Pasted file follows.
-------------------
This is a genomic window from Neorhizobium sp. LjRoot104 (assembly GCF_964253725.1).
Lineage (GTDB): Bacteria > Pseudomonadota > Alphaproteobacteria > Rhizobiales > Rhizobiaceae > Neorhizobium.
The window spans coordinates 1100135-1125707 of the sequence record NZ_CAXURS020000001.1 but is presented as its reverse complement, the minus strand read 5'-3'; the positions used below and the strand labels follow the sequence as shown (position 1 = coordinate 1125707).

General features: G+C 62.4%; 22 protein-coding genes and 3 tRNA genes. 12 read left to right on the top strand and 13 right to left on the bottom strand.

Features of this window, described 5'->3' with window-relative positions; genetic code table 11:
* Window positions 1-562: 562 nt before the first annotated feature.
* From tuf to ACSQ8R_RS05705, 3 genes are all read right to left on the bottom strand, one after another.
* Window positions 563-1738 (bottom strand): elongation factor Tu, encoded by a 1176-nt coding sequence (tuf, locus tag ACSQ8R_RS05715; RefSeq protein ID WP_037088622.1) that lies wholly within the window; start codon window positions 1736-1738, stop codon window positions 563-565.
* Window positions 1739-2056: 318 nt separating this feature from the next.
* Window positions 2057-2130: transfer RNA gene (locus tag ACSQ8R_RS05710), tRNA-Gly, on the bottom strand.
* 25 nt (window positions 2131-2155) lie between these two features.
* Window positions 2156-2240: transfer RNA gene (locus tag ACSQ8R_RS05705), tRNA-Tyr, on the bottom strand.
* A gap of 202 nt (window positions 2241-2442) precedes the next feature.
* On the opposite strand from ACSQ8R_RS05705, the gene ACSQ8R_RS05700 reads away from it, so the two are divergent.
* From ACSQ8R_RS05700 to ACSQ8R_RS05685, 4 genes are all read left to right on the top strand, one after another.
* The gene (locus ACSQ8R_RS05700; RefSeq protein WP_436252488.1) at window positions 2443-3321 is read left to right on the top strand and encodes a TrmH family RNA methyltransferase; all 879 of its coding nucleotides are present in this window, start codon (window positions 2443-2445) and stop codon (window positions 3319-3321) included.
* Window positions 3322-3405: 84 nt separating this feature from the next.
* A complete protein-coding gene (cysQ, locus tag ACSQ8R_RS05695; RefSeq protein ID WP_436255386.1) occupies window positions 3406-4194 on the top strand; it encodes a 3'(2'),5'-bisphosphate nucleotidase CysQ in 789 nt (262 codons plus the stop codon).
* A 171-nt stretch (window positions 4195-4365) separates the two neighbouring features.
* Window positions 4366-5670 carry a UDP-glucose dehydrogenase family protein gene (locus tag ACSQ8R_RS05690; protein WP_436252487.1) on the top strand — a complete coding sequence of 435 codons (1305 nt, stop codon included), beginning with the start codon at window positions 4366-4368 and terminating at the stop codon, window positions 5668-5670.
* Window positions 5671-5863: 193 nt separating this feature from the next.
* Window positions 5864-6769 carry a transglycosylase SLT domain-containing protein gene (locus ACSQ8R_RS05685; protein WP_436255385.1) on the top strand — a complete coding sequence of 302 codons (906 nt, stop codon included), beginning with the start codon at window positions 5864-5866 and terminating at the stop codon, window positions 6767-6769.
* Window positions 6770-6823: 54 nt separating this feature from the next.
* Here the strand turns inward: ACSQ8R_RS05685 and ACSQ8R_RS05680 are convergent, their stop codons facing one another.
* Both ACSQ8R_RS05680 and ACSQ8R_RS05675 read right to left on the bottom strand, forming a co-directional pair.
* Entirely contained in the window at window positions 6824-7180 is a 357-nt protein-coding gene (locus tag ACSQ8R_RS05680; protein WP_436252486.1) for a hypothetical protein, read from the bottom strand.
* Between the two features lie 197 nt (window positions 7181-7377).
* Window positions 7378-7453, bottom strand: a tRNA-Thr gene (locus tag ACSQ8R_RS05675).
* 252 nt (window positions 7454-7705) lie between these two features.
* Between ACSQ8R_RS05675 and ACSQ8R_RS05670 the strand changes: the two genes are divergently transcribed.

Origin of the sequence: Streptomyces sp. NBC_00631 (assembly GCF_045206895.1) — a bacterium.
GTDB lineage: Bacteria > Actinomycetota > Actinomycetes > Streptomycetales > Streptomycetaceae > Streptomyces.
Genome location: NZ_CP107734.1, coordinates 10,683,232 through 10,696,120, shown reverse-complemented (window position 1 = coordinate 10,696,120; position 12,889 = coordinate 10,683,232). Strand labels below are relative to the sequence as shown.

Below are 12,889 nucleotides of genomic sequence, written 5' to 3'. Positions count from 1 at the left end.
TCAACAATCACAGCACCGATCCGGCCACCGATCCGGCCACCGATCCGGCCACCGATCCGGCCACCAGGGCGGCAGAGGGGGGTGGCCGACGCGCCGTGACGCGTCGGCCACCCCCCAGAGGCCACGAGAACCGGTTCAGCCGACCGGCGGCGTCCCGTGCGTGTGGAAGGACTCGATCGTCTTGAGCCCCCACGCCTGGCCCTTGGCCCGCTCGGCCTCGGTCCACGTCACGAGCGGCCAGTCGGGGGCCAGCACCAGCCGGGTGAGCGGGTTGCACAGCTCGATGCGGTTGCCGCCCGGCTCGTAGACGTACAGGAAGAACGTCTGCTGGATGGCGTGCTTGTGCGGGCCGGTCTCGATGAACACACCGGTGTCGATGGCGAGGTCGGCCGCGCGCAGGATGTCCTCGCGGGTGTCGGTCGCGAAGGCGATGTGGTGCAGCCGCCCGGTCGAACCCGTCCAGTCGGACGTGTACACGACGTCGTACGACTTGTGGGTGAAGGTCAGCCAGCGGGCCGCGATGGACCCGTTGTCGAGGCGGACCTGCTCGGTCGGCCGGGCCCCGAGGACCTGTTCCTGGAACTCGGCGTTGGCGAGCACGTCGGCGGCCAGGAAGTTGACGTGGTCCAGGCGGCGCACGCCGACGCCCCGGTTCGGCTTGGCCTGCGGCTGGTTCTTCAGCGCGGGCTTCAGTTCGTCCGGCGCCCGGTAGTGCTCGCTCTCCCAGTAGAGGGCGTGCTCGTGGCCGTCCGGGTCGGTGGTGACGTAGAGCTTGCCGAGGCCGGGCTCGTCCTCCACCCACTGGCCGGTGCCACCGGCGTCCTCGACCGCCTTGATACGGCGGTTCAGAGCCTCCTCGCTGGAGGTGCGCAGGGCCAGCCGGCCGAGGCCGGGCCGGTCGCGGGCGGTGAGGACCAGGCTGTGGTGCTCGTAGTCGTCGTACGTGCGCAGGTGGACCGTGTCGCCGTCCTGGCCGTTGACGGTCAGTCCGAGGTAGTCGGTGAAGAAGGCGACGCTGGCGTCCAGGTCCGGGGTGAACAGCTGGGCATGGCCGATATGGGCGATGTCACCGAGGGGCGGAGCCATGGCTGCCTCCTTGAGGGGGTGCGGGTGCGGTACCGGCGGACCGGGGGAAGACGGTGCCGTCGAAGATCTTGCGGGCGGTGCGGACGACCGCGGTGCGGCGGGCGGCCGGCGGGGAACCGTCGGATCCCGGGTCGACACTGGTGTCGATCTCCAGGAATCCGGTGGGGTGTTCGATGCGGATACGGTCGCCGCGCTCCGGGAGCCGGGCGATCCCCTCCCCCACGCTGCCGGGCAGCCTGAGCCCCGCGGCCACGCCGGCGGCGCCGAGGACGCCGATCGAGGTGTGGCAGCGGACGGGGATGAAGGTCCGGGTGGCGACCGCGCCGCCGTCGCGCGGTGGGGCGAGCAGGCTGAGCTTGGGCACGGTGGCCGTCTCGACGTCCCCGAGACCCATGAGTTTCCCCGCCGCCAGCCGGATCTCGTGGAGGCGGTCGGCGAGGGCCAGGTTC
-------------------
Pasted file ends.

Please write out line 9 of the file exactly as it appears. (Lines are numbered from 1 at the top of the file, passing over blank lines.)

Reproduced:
* Window positions 1739-2056: 318 nt separating this feature from the next.